Tom Swarbrick 10pm - 1am
A little gas trouble
10 February 2018, 20:50 | Updated: 10 February 2018, 21:01
British shale gas companies have said the business will finally begin in earnest this year, after last year passed without any serious fracking going on.
Industry insiders insist this year will mark that start of the process of hydraulic fracturing to extract gas trapped underground in shale rock.
In other news...new research suggests fracking is linked to breast cancer.
A US study found that chemicals used in the high-pressure extraction of oil and gas cause mutations in adult mice's mammary cells.
It is the same uncontrolled cell division that causes cancerous tumours in humans.
You may be thinking that they probably made the mice swim in a concentrated soup of the stuff to get those results, but no - the cell division happened when mice were exposed to the equivalent level of chemicals found in the drinking water of areas affected by fracking,
You may have seen the documentary footage of Americans lucky enough to be in fracking areas setting fire to their kitchen tap water. Who would have thought that drinking a flammable liquid could be bad for you?
Fracking involves drilling down into the earth before squirting a high-pressure mixture of poisonous chemicals into it to release all that delicious gas and oil stored in the rocks.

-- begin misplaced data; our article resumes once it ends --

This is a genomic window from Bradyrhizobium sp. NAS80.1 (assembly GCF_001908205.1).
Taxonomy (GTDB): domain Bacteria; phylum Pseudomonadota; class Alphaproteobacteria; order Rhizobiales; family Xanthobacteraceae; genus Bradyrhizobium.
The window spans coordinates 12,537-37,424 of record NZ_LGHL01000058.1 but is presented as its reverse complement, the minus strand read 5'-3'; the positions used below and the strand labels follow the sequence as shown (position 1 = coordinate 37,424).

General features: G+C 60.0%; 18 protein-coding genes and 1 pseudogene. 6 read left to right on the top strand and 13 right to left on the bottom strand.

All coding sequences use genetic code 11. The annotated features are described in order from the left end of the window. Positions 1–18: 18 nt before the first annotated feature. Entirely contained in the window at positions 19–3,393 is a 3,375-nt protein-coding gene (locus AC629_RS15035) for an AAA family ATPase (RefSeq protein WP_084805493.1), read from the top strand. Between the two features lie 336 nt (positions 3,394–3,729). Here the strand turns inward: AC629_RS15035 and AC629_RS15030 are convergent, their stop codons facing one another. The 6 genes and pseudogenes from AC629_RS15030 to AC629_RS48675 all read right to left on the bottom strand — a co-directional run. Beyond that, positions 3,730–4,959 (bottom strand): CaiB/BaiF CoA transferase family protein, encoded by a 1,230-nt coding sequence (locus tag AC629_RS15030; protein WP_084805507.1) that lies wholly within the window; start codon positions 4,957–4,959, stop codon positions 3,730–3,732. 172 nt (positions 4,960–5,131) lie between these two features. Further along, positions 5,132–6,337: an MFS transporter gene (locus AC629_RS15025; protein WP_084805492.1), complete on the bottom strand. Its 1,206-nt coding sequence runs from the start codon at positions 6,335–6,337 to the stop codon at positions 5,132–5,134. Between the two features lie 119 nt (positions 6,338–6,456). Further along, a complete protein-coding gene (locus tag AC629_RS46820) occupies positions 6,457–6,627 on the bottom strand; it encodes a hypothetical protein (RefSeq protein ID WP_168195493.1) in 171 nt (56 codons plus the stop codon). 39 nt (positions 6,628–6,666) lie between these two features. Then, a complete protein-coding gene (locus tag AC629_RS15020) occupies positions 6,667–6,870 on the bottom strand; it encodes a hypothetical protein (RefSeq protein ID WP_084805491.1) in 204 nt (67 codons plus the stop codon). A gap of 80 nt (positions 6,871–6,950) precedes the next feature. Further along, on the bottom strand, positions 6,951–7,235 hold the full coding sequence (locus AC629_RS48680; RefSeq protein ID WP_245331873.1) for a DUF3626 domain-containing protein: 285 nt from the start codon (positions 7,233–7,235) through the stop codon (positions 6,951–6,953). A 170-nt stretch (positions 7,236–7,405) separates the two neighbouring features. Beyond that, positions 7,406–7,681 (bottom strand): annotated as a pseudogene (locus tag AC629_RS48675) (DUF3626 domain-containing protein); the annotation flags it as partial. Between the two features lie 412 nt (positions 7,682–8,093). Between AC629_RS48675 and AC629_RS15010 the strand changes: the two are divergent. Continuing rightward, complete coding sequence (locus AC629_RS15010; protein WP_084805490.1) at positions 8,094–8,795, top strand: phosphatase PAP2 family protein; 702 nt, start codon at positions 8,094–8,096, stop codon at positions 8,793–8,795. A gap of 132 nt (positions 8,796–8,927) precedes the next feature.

Campaigners say the use of potentially cancer-causing chemicals in fracking may contaminate local water supplies.
Concentrating selfishly on the health aspects of the process shows that they clearly do not appreciate the important point about this, which is how much money the frackers can make from it.
The protesters are wasting their time.
You know they are going to start fracking, no matter what, because according to the British Geological Survey, Britain is sitting on shale gas deposits that could supply the UK for 25 years.
There's a pile of untapped money you could fill a gasometer with in a swathe of land from Lancashire to Yorkshire and Lincolnshire.
They will probably be eyeing up locations near you, if they haven't already.
The public aren't keen – just 13% totally support it, but I bet 100% of those 13% don't want it happening anywhere near them.
Fortunately, the government will step in and protect us, just like they did with the car emissions scandal.
Oh, that's right, they didn't.
To prevent a repeat of that outrage, car manufacturers that cheat emissions tests are to face multi-million-pound fines in the future.
The key words in that sentence are the last three.
The government has leapt into action to protect us and punish wrong-doers by saying that they have no laws to prosecute the car giants for one of the biggest public health scandals of all time.
Apparently there is no law to prevent companies from poisoning the public deliberately in order to make more money.
If only there was, the government would definitely do something about it, don't you worry.
The Americans seem to have found a way – they have fined Volkswagen $4.3bn for their deeds.
We have fined them nothing at all.
Still, that same British government says that fracking is completely safe and there is nothing to worry about.
That's good enough for me!
I might buy a fire extinguisher for the kitchen sink though, just in case.